Then wouldn't the solution be to go 'Sure, we're not pushing the envelope on something new that WE CANNOT HANDLE, but we're taking what we're doing and doing it AMAZINGLY'. Character models can still look really good even if they're not the most realistic thing ever. For example, Bioshock: Infinite is 6-7 years old but Elizabeth still looks amazing. Or those times where we get remastered games and they still look and feel fantastic years later even though its technically a graphical downgrade?
We keep pushing passed thresholds at an alarming rate without quite mastering things. I worry about some games coming out because I'm afraid that they'll burn quite simply because they reached beyond their grasp.
I think having a well-developed, designed, and consistent experience far surpasses having TEH BEST GRAPHICS FOR THE NEXT TWO WEEKS UNTIL THE NEXT AAA GAME COMES OUT!
Square Enix is also constantly pushing for more advanced & advanced graphics as evidenced by those yearly tech demos they keep putting out.
Which has ended up screwing them over because they keep putting too much money into making their games look good instead of actually making the games.
Ya know Anthem's graphical downgrade is even more embarrassing because in their reveal trailer they basically said everything in said trailer was done on the "In-Game Engine" in big, bold letters which made them look like bold-faced liars when the final product does not look like said trailer.
Edited by slimcoder on Mar 11th 2019 at 4:01:05 AM
That's another thing I'm worried about. There are the games that I'm worried will be burned and forgotten because they're too unstable on current processors/poorly optimized. Then there are the games that I'm worried will take too much of a downgrade and gamers will be FURIOUS.
We've gotten very very VERY close multiple times with such problems eventually turning to coals but I'm worried about the time it won't and that could be very soon if devs aren't careful.
There just needs to be something done in gaming publishing companies of "Have you ever played video games in your life?"
If they answer no, then DON'T PUT THEM IN A FUCKING EXECUTIVE POSITION, especially when they're the ones calling the shots on what games to develop.
Ok, not just 'played a game', but 'Have you ever been involved with the production of a video game'.
Because I'm sure some of them HAVE played games, but don't understand all the tech under the hood and don't understand what is an easy fix (i.e. Change the texture design of a t-shirt to something else) to what isn't (Let's just merge these two levels into one larger area! Just delete the load screen! Its fine!).
Yeah, there's a reason Nintendo has a consistently stellar reputation: In addition to being a great company to work for, all of their bigwigs had been promoted from the development staff. They have failures, yeah, but they have never caused an enormous backlash a la Battlefront 2.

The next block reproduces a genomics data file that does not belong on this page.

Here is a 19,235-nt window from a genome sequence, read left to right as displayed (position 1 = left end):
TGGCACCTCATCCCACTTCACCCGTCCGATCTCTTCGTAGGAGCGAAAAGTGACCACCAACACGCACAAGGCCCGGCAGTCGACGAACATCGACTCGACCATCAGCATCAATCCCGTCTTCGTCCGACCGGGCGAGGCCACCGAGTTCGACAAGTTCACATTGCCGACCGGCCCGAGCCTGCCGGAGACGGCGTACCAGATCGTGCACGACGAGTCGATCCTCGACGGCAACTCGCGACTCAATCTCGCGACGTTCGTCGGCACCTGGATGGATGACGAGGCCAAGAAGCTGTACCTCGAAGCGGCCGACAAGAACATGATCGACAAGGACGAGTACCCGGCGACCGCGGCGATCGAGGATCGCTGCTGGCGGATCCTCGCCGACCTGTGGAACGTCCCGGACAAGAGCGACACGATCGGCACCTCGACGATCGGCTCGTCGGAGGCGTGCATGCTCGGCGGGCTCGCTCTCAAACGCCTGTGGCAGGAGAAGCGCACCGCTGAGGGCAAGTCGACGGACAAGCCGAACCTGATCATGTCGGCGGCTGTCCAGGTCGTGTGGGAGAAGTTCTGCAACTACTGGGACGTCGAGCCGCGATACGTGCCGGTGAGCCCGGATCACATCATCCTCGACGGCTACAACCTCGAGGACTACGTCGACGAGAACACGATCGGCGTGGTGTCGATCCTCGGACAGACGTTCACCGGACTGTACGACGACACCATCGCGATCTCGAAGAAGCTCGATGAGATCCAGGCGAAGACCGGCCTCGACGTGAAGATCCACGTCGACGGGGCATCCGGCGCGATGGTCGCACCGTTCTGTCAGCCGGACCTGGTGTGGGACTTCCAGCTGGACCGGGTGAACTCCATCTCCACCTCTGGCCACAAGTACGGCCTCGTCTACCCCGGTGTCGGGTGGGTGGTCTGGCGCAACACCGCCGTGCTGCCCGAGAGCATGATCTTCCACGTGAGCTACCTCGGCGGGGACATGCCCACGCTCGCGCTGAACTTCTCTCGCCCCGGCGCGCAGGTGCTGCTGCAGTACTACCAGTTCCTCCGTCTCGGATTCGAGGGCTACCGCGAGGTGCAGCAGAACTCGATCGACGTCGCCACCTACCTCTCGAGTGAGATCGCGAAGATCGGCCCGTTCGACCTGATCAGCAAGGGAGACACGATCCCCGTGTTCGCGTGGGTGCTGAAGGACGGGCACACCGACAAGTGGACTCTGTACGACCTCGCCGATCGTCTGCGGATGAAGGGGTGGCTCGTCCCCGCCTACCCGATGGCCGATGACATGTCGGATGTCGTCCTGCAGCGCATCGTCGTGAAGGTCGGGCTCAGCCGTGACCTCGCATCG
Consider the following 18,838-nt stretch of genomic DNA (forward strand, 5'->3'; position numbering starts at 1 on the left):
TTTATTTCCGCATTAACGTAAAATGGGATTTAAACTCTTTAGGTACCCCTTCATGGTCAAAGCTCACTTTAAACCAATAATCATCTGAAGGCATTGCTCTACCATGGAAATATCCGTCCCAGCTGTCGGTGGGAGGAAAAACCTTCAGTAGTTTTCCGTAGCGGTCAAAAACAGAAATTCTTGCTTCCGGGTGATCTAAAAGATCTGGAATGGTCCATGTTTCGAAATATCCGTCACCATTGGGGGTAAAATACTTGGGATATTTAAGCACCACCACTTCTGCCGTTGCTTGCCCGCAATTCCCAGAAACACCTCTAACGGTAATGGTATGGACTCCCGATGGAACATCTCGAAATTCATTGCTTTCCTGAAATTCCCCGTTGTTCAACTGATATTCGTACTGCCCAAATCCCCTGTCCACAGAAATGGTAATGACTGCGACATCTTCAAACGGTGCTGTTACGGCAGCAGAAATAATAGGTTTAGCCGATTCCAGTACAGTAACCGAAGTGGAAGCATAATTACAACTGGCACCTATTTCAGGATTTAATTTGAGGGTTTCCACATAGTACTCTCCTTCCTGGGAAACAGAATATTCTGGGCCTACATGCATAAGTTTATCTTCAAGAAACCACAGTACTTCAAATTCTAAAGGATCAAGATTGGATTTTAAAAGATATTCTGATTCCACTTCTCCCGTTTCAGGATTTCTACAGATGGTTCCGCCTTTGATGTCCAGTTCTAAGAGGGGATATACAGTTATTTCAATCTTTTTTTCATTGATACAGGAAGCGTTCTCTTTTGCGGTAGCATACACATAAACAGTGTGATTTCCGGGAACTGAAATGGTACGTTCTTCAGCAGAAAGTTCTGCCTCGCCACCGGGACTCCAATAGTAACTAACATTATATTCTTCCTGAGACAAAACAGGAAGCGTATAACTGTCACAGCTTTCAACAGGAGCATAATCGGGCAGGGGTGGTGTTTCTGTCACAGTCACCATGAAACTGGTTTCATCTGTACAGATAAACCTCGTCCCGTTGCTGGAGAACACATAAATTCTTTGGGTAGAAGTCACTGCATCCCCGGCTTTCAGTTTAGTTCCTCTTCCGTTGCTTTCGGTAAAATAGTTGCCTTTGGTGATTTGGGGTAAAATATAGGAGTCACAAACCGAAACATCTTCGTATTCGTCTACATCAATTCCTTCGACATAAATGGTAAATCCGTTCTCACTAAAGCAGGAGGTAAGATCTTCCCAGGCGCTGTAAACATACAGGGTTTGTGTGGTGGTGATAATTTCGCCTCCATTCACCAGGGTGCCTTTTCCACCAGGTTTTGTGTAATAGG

That's also, partially, down to Japanese corporate culture being markedly different than US. For a long time they had their own failures and missteps BUT their key element was that they adapted.
Also, they rarely move outside of their comfort zone. And they wouldn't get, say, their core Pokemon team to suddenly make a multiplayer shooter around micro transactions.
EA suffers from what most Western companies have - they WANT specialists but then treat them as interchangeable staff. Even if their internal policies are counter to it. So, they hire 50 Frostbite SM Es, but suddenly there's an internal crisis and they retask them onto an older Unity engine and get annoyed they can't work on it.
On the one hand they have HR and policy saying "Your career is your own" but then also management demanding mad things from day to day work. That ain't sustainable.
Japanese corporate culture instead has the problem of working employees to the point of exhaustion and even death. Think the crunch-time at Rockstar when making Red Dead Redemption 2...except all the time.
I'm not sure how true that is. Reggie Fils-Aimé, the outbound President of Nintendo America, wasn't. He was at Pizza Hut and VH 1 before joining Nintendo's Marketing team before being President and COO. Furukawa and Kimishima, the current and previous Presidents of Nintendo, didn't come up from development.
Heck the new head of NOA who replaced Reggie Fils-Aimé, Doug Bowser, is a former EA and Procter & Gamble sales guy.
Japanese Corporate culture is also big on not firing people. Instead if you want to get rid of an employee, you make their life hell until they get the memo and quit of their own volition.
Edited by Ghilz on Mar 12th 2019 at 10:57:03 AM
On the one hand, that sounds horrible. On the other hand, Western corporate culture is all "The CEO wanted a million dollar raise, so we're firing you. We might give you a decent recommendation if we can be bothered." I'm not sure either is better, they're just different kinds of bad.
Neither are any good, but if someone wants to get rid me, I'd rather they get to the point than drive me insane.